How do you feel the industry is for new artists at the moment? And do you feel much has changed over the last few years in its treatment of female and queer/LGBTQ+  artists
It’s interesting you should ask this question actually because I recently wrote a blog, that was published by a local music charity, about my experiences as a female instrumentalist. I hadn’t really spoken up about the injustices I’d faced in a male dominated industry before, but I’m so glad I did. Especially being a “female guitarist”, which isn’t as common as a “male guitarist”, I felt like an outsider and unfortunately encountered a number of sexist and dismissive remarks. I do feel like things are changing though which is really positive. There are a number of queer/LGBTQ+ artists and bands on the scene at the moment and that’s also something that’s been embraced in my local music scene. 

You’re based in Margate – how is the music scene there? Do you feel that the live music community there has fully recovered since the pandemic? 
Margate really is the place to be now, isn’t it? I remember growing up, Margate was just another seaside ghost town but in the last five to ten years there’s been a huge change, especially in the creative scene. New and exciting venues such as Elsewhere have really turned things around and regenerated the music scene by not only putting on up and coming artists but welcoming local talent to its stage. Since the pandemic, I’ve actually been able to perform as a solo artist more than before. I think people were in desperate need of a music scene after nearly eighteen months of nothing. You never really appreciate what you’ve got until it’s gone, I think is a very fitting phrase!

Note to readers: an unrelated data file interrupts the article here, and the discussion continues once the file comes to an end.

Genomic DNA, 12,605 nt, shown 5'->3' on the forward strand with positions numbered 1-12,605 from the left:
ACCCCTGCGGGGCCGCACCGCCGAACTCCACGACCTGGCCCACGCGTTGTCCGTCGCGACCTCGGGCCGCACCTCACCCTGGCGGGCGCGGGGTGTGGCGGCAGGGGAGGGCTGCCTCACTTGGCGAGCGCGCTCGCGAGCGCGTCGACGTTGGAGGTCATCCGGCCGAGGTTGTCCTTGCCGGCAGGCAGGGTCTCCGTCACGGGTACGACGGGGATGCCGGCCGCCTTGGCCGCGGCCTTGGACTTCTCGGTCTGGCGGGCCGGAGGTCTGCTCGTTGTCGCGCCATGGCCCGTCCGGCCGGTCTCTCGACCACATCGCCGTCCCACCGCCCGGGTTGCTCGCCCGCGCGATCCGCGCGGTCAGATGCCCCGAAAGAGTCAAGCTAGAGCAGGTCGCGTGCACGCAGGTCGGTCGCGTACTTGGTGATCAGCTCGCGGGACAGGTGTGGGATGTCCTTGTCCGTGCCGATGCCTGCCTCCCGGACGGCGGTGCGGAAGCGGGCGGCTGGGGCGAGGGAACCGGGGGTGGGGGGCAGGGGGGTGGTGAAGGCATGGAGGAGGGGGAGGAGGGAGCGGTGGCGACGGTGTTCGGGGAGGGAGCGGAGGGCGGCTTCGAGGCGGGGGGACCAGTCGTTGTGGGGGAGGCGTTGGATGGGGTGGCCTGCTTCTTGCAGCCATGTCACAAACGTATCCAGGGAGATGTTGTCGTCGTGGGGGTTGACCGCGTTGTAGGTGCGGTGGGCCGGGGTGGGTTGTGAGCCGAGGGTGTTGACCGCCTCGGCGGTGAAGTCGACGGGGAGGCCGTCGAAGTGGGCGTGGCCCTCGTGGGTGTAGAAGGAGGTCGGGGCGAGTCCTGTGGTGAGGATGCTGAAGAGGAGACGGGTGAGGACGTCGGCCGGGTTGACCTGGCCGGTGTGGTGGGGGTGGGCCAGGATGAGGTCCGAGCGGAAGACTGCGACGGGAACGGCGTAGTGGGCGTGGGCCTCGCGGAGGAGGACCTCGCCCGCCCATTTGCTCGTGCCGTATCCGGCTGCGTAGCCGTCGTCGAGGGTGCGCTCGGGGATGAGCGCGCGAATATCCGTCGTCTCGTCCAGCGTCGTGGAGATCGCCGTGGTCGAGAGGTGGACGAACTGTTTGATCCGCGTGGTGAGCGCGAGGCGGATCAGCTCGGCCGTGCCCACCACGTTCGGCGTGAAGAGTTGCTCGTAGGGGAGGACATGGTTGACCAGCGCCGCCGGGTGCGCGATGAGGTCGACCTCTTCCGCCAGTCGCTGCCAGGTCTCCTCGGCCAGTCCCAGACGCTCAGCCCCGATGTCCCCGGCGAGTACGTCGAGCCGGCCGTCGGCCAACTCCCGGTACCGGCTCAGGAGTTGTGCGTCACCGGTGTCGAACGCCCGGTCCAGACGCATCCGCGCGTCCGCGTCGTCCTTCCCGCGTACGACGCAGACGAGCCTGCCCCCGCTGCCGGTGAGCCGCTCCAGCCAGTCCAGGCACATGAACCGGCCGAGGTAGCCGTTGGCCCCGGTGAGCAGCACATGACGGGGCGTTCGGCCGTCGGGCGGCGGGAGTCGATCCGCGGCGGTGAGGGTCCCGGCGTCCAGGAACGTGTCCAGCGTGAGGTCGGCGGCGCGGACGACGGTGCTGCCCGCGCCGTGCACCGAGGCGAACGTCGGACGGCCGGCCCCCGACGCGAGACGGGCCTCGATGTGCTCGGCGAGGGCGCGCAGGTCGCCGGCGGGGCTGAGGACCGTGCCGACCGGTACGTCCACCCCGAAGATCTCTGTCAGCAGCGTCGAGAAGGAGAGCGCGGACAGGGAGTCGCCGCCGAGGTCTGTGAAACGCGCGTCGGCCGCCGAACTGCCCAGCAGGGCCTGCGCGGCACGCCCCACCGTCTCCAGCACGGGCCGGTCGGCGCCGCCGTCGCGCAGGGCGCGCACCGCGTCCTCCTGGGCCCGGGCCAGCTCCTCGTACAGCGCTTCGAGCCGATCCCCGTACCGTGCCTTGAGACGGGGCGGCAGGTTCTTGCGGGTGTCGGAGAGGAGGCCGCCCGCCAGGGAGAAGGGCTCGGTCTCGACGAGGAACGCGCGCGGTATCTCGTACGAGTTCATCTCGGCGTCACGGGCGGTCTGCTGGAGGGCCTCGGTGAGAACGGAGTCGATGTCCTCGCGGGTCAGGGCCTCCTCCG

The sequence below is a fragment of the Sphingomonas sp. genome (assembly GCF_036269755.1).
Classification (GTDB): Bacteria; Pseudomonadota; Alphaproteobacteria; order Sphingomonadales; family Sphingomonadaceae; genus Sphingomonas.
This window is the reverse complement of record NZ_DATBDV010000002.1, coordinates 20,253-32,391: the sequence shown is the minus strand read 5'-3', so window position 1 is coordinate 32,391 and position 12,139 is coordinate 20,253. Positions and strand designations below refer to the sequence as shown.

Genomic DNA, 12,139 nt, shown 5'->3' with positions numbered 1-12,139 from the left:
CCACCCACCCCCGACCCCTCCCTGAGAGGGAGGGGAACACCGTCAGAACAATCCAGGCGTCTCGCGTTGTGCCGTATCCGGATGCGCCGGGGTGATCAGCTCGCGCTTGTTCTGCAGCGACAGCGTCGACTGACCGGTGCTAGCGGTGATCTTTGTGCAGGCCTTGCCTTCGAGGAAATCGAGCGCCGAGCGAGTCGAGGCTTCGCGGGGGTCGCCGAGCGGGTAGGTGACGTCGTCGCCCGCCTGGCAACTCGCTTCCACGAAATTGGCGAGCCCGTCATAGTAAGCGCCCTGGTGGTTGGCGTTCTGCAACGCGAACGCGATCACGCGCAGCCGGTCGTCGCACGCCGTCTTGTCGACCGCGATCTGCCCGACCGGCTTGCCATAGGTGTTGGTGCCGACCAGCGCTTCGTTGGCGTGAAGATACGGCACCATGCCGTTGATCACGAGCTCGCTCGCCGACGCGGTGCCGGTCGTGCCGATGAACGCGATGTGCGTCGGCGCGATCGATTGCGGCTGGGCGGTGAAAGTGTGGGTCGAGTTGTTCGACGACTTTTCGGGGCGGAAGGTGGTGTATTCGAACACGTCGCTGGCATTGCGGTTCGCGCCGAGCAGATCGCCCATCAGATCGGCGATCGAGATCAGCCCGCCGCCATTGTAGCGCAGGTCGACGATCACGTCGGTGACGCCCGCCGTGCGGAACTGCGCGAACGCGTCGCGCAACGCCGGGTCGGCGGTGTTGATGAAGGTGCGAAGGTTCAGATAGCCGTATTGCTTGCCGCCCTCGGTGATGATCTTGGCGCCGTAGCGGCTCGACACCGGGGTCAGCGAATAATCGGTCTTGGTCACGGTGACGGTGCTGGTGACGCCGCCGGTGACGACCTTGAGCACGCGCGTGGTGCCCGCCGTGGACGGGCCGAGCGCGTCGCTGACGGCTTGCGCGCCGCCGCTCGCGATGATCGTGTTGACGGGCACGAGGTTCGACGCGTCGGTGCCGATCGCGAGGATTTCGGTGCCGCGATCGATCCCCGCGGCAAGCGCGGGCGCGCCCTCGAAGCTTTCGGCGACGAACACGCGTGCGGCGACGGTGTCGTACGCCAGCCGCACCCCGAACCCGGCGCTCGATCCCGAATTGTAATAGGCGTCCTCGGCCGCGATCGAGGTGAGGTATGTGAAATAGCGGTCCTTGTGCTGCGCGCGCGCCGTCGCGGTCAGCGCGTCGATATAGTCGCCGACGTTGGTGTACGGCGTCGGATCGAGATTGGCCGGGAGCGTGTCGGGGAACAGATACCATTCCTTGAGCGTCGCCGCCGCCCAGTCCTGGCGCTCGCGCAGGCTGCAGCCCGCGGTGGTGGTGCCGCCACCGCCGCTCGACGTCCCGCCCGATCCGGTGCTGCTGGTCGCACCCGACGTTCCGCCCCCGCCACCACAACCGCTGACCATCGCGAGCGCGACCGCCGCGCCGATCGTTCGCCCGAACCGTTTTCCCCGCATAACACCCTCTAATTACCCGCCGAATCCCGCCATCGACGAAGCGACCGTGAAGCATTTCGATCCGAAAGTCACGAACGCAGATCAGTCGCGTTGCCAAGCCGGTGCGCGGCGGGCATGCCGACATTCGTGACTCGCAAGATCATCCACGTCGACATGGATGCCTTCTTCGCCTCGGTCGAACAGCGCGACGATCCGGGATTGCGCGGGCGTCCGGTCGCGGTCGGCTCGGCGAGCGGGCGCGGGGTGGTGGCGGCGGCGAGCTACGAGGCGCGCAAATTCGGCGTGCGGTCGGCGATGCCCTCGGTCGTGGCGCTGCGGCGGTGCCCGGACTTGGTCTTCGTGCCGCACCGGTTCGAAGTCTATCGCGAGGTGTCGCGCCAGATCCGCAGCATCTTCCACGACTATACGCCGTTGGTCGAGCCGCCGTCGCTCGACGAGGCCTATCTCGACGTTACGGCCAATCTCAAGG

And what can fans expect from a Claire Pitt Wigmore live show? 
A lot of bluesy, psychedelic guitar solos, ambient vocals and an incredible amount of loop pedal use. The Boss RC-30 loop pedal has become a staple for every show.

As we’re a new music focused site, are there any other upcoming artists or bands you’re loving right now that you’d recommend we check out?
Good question! I supported a Northampton based band at Ramsgate Music Hall, back in July 2021, called Sarpa Salpa. Think ’80s disco/funk, mixed in with pop and a bit of alternative rock. I was very impressed. 

What does the rest of the year have in store for you?
This is an interesting one because I’ve been quite unwell recently and have been diagnosed with a lymphoma that I’ll be starting treatment for very soon. A dark ending to this interview, but it is treatable! I’m still writing and releasing music and gigging as much as I can. I haven’t been able to gig as much as I hoped this year, but I’m doing as much as I can. I’m in the process of writing my second EP, that should be out later this year. It discusses my bout of ill health and the end of my relationship, that happened not long after I became ill at the beginning of the year. I’ve put my heart and soul into this body of work, so expect to get a real insight into my life.

Massive thanks to Claire for answering our questions!

‘Shades Of Green’, the latest single from Claire Pitt Wigmore, is out now:

Photo Credit: Nigel Martin Photography